The introduction and widespread use of smartphones, together with broadband connectivity, has created unprecedented opportunities for people worldwide to use the Internet and other online services.
This has improved billions of lives and helped accelerate progress on each of the United Nations Sustainable Development Goals.
However, we often forget that it is not the technology alone that has made this progress possible.
“It is not only technologies but the right policies that need to be in place for real development to happen.”
Enabling policies and regulations have an equally important role to play.
There are many examples to drive this point home. One of these is Myanmar.
In 2011, when 4G had already been deployed by several countries, in Myanmar, there was limited availability of GSM-based voice services only. The cost of a SIM card was several hundred US dollars and the number of mobile subscribers was around 1.24 million in a country with a population of around 54 Million.
Indeed, it was considered one of the world’s last relatively untapped mobile telephony markets.
Realizing the potential of information and communication technologies (ICTs) to improve people’s lives and to create opportunities for business and the society at large, the government of Myanmar decided to change its policies by opening up the market for private sector investment.
Initially, two new technology neutral licenses and associated radio-frequency spectrum suitable for GSM as well as 3G services were given out to Norway’s Telenor and Qatar’s Ooredoo after they won the bidding process.
This was innovative in the sense that the operators got a clear roadmap towards introducing mobile broadband quickly if they wanted to. In fact, Ooredoo did not launch GSM and directly went ahead with the launch of 3G.
Furthermore, by using the so-called “beauty contest” method to allocate spectrum – whereby certain parameters and coverage obligations were outlined – Myanmar clearly sent the message that it was not entirely looking for upfront money but that it had the long-term goal of connecting its citizens.
Myanmar followed this up with further deregulation and competition in the telecommunication sector.
An important aspect that helped Myanmar introduce further competition was to keep some spectrum in the lower frequency bands for future allocation to new operators.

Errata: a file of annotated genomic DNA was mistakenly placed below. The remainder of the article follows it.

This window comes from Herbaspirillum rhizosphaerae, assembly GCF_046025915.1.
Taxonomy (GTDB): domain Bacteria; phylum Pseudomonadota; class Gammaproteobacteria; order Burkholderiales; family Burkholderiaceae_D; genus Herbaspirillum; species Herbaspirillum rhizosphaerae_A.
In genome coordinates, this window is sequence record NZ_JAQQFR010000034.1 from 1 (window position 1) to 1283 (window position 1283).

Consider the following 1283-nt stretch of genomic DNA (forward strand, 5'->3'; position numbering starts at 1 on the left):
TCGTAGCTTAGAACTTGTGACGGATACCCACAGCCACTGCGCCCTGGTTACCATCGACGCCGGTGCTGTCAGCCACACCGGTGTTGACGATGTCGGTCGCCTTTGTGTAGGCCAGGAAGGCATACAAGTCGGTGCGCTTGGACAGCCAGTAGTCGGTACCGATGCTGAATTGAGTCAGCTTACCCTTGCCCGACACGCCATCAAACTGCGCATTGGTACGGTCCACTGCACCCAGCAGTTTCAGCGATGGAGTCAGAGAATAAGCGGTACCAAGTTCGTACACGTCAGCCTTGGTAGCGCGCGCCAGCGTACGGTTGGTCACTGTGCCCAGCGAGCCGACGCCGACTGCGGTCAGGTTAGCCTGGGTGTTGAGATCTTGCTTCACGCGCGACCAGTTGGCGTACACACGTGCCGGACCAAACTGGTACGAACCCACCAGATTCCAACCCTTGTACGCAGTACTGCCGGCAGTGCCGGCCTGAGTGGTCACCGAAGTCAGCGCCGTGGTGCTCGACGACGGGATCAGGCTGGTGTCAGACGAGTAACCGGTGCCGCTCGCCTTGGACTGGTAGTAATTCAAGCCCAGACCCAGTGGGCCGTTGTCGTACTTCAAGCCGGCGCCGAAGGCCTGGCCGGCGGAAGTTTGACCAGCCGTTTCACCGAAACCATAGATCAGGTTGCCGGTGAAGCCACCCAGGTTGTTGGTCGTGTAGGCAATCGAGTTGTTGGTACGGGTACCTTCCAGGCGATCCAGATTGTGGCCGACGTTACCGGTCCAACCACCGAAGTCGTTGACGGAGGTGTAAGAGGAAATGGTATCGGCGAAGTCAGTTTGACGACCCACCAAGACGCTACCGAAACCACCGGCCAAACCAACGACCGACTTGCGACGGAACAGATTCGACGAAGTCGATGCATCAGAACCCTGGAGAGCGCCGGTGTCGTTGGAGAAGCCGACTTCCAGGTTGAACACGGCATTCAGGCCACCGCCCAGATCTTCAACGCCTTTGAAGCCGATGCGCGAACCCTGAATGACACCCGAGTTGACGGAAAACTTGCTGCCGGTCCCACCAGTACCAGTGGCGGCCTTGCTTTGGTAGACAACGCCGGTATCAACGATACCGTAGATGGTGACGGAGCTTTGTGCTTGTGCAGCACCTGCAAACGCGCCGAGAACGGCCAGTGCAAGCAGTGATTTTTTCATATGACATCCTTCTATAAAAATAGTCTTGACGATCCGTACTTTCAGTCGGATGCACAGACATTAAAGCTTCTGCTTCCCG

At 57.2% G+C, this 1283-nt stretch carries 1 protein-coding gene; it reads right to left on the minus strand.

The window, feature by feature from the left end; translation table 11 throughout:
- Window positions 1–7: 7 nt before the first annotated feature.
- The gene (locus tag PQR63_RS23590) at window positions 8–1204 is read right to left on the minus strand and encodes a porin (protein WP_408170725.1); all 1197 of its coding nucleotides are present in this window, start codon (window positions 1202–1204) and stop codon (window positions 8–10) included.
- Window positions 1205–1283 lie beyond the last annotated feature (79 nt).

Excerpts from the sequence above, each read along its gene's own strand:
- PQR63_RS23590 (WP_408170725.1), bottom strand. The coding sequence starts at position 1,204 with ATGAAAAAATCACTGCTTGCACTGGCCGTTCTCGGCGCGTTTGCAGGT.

Within a few years, this helped to allow Mytel – an operator backed by the Myanmar government and Vietnam’s largest telecommunication company, Viettel – to enter the market taking the total to four, including the incumbent operator, stated-owned Myanmar Posts and Telecommunications (MPT).
The country also worked on other aspects, such as improved international connectivity, as well as plans for deploying fiber-optic cable networks and spectrum roadmaps – all of which that gave the investor the confidence about the long-term availability of spectrum and associated backhaul.
All of this resulted eventually not only in a massive drop of the price of SIM cards but also a drop in the price of usage. The cost of the SIM dropped to less than a dollar and subscribers also continuously witnessed drops in the cost of call and data prices in Myanmar.
“With the right kind of policies, the wheel for development can spin much faster.”
This, along with the increased network coverage, played a major role in the phenomenal increase in the number of subscribers.
By the year 2018, the number of cellular mobile subscribers reached 61.14 million, which was more than the country’s population.
From the following figure, we can see the drastic increase due to the right policy decisions, measures and actions.
The consumers in Myanmar now have access to 4G services with speeds that are better than other countries in the region, and the 5G roadmap is being developed.
The country where just a few years ago even making an international call or a local one for that matter was an issue is well on the way toward digital transformation.
This is just one case that shows that it is not only technologies, but the right policies that need to be in place for real development to happen.
There are other case studies around the world that prove that, with the right kind of policies, the wheel for development can spin much faster.
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